US has interests in this part of the world and needs partners

US has interests in this part of the world and needs partners
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First Published: Sun, Sep 07 2008. 10 50 PM IST

Upbeat on ties: Edwin J. Feulner, president, The Heritage Foundation. Madhu Kapparath/Mint
Upbeat on ties: Edwin J. Feulner, president, The Heritage Foundation. Madhu Kapparath/Mint
Updated: Mon, Sep 08 2008. 10 03 AM IST
New Delhi: In the last 31 years, Edwin J. Feulner, head of The Heritage Foundation, has transformed the organization into one of the more prominent think tanks in Washington, DC. As a former consultant to president Ronald Reagan on domestic policy and an adviser to several government departments and agencies, Feulner has had an inside view of the American political system. He was in New Delhi last Thursday to participate in a conference hosted jointly by lobby group the Confederation of Indian Industry and The Heritage Foundation.
Upbeat on ties: Edwin J. Feulner, president, The Heritage Foundation. Madhu Kapparath/Mint
In an interview on the same day (ahead of Saturday’s decision by the Nuclear Suppliers Group, or NSG, to allow India to be part of global nuclear trade, an important stage in the eventual implementation of the Indo-US nuclear deal which now needs to be approved by the US Congress), Feulner spoke about the importance of Indo-US relations and the impact on American foreign policy after the imminent change in leadership in that country. Edited excerpts:
This is your first visit to India. What is your first take on the country?
Overwhelmingly positive. The opportunities and the will from the political leadership that I have seen here are really very encouraging.
Is Asia really emerging as the new centre of the world as some commentators such as Bill Emott (the former editor of ‘The Economist’) have argued?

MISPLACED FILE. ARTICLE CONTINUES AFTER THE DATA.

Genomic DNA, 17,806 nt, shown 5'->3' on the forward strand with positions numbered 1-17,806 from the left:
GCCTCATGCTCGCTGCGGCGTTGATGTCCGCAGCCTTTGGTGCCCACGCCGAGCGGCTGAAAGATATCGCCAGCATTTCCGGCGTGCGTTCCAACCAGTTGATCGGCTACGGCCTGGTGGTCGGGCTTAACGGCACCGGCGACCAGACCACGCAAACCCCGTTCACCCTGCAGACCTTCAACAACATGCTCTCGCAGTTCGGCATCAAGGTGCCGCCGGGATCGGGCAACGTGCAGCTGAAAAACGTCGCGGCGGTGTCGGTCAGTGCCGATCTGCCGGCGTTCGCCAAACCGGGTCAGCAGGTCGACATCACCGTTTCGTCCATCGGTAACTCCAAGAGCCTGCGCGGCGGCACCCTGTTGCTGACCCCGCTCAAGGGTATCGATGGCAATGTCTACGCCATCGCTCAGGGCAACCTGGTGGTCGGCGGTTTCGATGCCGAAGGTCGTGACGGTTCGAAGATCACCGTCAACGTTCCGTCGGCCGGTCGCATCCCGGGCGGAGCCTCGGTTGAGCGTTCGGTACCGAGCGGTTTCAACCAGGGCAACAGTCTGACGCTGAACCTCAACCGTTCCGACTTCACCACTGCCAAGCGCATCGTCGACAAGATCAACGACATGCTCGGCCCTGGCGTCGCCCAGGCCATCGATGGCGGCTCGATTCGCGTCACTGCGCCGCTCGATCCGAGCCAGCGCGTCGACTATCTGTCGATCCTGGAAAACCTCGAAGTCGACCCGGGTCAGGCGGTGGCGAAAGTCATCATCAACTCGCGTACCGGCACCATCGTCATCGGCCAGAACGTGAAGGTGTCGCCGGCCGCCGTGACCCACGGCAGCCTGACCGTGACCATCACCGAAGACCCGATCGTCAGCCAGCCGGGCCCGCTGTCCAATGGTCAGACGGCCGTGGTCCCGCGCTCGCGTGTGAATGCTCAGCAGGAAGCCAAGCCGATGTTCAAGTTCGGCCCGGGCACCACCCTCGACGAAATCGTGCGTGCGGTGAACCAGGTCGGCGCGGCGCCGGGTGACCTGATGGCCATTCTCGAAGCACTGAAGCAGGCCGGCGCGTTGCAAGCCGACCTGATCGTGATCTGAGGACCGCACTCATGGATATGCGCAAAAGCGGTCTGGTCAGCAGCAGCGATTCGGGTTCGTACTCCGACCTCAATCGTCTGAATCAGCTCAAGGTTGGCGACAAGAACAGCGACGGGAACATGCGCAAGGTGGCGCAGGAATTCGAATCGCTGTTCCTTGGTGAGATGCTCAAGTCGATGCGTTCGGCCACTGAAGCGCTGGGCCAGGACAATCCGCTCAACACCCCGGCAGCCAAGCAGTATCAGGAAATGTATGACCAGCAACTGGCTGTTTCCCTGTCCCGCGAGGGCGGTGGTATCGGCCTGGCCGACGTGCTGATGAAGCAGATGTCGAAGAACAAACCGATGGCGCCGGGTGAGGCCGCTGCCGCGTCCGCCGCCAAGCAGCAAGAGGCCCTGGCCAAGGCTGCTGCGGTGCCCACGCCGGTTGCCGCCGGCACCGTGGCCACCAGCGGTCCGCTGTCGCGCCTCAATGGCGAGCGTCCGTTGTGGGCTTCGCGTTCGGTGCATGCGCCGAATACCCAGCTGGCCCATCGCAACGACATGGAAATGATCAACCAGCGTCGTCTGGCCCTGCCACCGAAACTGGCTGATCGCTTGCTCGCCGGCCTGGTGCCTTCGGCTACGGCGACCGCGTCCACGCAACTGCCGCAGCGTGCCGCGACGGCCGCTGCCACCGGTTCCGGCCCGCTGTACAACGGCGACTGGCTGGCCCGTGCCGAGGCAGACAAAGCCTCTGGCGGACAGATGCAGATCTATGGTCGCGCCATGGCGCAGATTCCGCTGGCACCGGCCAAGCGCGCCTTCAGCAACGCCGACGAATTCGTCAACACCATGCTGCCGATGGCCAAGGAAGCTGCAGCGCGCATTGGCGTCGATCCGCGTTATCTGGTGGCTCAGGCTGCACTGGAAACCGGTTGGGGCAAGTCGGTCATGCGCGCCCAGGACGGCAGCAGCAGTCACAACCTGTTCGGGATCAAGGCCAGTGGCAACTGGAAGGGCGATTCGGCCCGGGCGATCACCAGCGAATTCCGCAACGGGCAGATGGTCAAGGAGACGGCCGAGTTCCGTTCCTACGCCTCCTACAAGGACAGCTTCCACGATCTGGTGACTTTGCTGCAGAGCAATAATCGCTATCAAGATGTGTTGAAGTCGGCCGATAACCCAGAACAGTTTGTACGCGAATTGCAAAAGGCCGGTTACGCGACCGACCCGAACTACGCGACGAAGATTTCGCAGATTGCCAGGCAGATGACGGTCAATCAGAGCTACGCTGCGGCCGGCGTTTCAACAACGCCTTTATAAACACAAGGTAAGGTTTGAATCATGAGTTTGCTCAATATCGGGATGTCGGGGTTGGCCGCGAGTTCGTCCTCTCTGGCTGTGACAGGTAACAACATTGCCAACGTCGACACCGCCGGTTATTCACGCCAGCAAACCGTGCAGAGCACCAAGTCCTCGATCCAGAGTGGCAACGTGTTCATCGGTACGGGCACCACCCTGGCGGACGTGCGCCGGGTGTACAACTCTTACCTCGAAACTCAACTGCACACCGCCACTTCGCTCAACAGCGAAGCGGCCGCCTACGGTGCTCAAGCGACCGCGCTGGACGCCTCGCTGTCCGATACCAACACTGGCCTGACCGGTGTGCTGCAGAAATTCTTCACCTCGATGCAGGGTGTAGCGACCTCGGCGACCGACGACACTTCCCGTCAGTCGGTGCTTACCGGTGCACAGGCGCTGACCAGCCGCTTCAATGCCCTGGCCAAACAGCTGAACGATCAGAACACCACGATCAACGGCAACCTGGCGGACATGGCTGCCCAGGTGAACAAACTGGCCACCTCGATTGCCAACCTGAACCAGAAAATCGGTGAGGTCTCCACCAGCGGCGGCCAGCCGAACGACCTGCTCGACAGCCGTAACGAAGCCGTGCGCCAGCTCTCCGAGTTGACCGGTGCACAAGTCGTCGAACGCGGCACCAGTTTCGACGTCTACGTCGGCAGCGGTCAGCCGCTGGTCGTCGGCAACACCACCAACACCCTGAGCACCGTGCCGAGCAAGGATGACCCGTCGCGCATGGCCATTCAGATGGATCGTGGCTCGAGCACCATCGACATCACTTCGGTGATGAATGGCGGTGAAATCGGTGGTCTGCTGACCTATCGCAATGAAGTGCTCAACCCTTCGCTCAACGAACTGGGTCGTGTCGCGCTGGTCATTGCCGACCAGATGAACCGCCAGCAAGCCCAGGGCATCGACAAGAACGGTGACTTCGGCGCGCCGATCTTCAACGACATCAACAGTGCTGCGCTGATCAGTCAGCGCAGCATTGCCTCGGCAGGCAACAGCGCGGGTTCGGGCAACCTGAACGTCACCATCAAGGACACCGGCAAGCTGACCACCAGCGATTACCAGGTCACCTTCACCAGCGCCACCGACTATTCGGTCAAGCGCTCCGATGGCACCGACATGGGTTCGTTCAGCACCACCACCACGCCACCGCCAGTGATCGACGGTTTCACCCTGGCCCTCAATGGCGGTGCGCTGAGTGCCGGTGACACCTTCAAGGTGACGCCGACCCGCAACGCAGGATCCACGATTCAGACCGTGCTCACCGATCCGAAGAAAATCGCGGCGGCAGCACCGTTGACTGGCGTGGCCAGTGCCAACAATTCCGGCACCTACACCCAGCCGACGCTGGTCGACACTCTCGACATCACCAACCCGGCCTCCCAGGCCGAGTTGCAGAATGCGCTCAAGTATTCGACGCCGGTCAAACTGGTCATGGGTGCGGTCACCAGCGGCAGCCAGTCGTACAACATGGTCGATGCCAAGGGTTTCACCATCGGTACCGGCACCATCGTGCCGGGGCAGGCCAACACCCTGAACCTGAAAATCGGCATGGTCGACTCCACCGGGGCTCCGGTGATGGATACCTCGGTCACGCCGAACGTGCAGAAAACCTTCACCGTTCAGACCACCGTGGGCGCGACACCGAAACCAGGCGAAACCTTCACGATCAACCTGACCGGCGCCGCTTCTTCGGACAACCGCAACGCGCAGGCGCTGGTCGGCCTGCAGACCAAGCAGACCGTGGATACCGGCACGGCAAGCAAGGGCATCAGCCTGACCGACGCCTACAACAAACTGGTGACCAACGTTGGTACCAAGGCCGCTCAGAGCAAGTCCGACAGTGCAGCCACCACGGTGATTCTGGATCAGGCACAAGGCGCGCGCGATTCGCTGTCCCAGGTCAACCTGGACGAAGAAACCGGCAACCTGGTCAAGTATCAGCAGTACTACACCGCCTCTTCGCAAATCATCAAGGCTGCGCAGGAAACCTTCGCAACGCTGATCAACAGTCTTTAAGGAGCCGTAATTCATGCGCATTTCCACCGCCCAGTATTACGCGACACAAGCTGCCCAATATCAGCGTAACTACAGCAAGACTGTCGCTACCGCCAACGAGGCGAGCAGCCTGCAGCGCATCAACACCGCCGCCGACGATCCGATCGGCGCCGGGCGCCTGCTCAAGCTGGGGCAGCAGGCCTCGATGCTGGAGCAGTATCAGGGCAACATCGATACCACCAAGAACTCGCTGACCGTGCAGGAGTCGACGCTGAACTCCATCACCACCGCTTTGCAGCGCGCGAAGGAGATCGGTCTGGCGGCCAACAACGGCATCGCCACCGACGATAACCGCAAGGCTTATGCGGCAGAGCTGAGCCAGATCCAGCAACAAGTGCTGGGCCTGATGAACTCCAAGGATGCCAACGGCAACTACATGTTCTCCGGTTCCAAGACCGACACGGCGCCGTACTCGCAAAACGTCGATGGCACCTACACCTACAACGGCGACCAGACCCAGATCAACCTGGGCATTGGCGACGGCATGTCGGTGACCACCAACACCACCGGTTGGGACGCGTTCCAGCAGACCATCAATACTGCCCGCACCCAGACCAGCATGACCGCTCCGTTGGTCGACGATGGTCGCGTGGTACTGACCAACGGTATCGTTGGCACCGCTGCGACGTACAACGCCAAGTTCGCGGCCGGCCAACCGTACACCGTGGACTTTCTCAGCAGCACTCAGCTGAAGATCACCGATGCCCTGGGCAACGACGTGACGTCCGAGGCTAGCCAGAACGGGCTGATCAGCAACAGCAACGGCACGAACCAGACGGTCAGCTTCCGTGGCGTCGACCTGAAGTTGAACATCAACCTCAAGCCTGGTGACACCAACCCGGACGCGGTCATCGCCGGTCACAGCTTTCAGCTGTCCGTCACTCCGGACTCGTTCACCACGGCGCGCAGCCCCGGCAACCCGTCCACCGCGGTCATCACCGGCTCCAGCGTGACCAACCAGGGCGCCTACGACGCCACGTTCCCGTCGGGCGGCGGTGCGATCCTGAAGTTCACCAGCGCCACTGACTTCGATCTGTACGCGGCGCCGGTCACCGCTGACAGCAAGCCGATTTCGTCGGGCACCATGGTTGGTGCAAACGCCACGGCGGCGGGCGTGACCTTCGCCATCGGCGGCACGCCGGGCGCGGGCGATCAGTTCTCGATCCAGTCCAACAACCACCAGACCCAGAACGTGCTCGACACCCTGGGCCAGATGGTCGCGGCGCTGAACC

Asia is not like Europe. You can talk about the traditional European nation states coming together and doing an EU (European Union). But the notion of taking India, China and Japan and combining them into one thing still seems to be a century off. You have to take each of these three, because of both the size and complexity, differently. I wouldn’t put them all together.
What will be the impact of the rising importance of these three countries on the rest of the world?
It means, from my perspective as an American, rethinking old relationships and evolving new relationships and getting rid of old stereotypes.
The traditional Washington view, until fairly recently, was (that) Japan was US’ primary ally in Asia. China has now become, in some parts, very much a strategic partner, and, in some areas, very much a rival. Until very recently, India was just ignored. That can’t continue to happen. How these three major entities sort it out among themselves and us, is the big challenge in the next decade.
Does the US engage in bilateral and strategic relations with India to contain China? No. What it does do is that it looks at its own national interest. With India and China growing and Japan changing its post-war limitations in how far it will be expanding its defence capabilities, we better adjust to the new reality. How that sorts out is still very much up for grabs.
The bilateral relations between India and the US have got a big push during the presidency of George Bush. Do you think this could change once the next president takes charge?